Friday, Jul 01, 2022
Outlook.com

High Price Of Sunflower Oil Is Affecting Demand: Adani Wilmar CEO

A leadership position, resilient growth trajectory, robust supply chain, partnership with a global entity – things are blowing in favour of Adani Wilmar

Adani Wilmar CEO and MD, Angshu Mallick
Adani Wilmar CEO and MD, Angshu Mallick

A challenging macro-economic environment could not put the brakes on Adani Wilmar's (AWL) rapid growth. Its net profit for FY 2021-22 rose to Rs 803.73 crore, up from Rs 728.51 crore in the previous fiscal.

While the company is in a celebratory mood, some quarters of the stock market seemed to echo its triumphant stance. Its investors have enjoyed high returns after AWL's stock price witnessed a 4X rise. Its post-IPO launch price in January 2022 was Rs 258, and this touched Rs 800 in April 2022, indicating that investors are betting big on expected edible oil prices in future.

Could AWL's bull run, however, be nearing a halt? For the eighth straight day, AWL's stock traded down 5 per cent on the BSE. Some brokerages have found its risk-reward unattractive and have downgraded the stock rating to 'underweight.'

Analysts believe that mixed bag financial results are reflected on the stock performance. While its fourth-quarter FY22 net profit fell 26 per cent year-on-year to Rs 219.2 crore due to higher tax expenses, its revenue from operations was up 40.2 per cent on a year-on-year basis to Rs 14,960.4 crore.

However, the company's CEO and MD, Angshu Mallick, believes that the company's win has been in taming its costs. "Last year, there was a 10 per cent volume increase in edible oil. This is a big advantage to us because it helps reduce our other costs, including fixed costs, by this band," he told Outlook Business in an interview.

Here are edited excerpts from an exclusive interaction:

The company's results on an annual basis indicate that it has been able to successfully put off the pressure from increasing input costs so far. While inflation has been rising for over a year, how have you managed to battle it yearly?

Our revenue has gone up by 40 per cent. Overall, we could grow our market share from 18.3 per cent to 18.9 per cent.

Unlike other products with inflationary pressure, we can pass this faster in edible oil than other FMCG products. This is because consumers are used to buying the commodity at different prices during days of the month. They know that the prices are likely to go up if prices in the international market spike.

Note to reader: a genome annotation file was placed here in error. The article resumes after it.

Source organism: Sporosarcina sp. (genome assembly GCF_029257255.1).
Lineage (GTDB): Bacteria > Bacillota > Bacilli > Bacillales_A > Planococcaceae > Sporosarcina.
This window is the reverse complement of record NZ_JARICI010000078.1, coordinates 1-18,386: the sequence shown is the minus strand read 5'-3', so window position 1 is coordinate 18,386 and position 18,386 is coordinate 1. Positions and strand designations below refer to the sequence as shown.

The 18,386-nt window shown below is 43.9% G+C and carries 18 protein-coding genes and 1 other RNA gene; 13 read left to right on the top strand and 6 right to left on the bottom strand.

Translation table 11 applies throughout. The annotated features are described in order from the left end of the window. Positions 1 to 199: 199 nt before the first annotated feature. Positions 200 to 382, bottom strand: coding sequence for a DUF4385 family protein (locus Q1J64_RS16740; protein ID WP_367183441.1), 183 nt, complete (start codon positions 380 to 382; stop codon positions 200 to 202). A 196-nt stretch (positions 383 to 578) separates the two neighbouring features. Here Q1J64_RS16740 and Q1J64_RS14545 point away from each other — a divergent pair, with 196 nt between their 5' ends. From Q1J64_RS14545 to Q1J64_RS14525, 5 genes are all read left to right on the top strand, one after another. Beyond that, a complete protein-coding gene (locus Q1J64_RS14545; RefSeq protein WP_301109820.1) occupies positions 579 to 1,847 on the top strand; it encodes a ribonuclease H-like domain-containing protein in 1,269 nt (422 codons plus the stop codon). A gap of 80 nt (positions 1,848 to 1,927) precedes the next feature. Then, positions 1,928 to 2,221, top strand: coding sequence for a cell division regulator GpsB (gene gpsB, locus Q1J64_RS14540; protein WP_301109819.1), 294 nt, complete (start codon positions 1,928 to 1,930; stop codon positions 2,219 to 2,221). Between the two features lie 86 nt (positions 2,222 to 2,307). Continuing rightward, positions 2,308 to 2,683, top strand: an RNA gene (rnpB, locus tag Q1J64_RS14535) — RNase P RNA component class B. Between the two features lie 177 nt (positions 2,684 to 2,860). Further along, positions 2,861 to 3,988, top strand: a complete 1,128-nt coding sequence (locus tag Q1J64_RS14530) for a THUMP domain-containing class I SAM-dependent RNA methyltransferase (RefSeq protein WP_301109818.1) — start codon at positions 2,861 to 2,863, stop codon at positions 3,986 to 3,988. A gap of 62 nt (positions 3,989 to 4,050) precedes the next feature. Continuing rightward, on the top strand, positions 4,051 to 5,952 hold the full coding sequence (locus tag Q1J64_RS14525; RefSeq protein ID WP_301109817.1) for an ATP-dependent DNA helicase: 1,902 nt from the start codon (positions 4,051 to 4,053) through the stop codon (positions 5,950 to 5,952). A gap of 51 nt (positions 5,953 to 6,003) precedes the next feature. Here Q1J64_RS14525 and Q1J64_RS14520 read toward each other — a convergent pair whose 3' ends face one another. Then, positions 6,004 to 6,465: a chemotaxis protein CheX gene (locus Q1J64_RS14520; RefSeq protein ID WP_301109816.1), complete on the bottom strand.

We have also been able to sustain our costs. Last year, there was a 10 per cent volume increase in oil, which is a significant advantage since it helps reduce our other costs, including fixed costs.

Bigger brands can pass on the price and grow the volume as their supply chain is robust. Smaller brands have problems with their supply chain and are wary about pricing at a higher cost. They fear that the market may go down, and they would lose the volume.

How big a concern is inflation in the upcoming months?

Honestly, the peak of edible oil (inflation) is almost gone. We were surprised by what happened with Indonesia – a country that exports 65 per cent of its crude palm oil decided to ban exports! I think within a week, they will release (the ban) and then prices are likely to come down.

Since we have factored all the adverse factors in the price, now only the good things will come in. The first is Indonesia lifting the export ban; the second is the improving weather conditions; India is likely to see a good monsoon, as are China and the US. Thirdly, some results of the Russia-Ukraine war are likely to come in because Russia has started exporting sunflower oil. Turkey and Argentina, too, are exporting some amount of sunflower oil. Overall, things are beginning to look better.

What revenue and segment-wise growth is the company targeting for the medium to short term?

We generally don't look at the revenue target. Tomorrow if the prices come down by 20 per cent, our revenue will also reduce by that much.

We have a volume target; we did 4.8 million metric tonnes this year. We want to continue at 6 to 8 per cent volume growth in edible oil, while it is 30 per cent for food and staples and 5 to 6 per cent for industry essentials.

You recently acquired the Kohinoor rice brand; what was the acquisition cost?

We have not yet declared its price and will announce it at a suitable time.

How will the Kohinoor brand augment AWL's product line-up?

While Fortune is a good brand, Kohinoor was a leader in its category at one time. It was the first basmati rice brand in the country since 1994 and had a good recall. McCormick & Co couldn't leverage the brand.

We are looking for an opportunity to expand our volumes, grow into more retail outlets across the nation, and extend the brand from basmati to other products, including non-basmati rice and ready-to-eat ready-to-cook food

products. We can put all these things under the aegis of Kohinoor.

Does the company have an acquisition pipeline or any short to medium-term acquisition targets?

We are continuously looking at acquisition opportunities, whether it is a stressed asset, brand or company. We recently acquired a rice factory in Burdwan (West Bengal). That was a stressed asset, and after procuring it, we upgraded it and are now running it completely. That helps us in boosting our top line.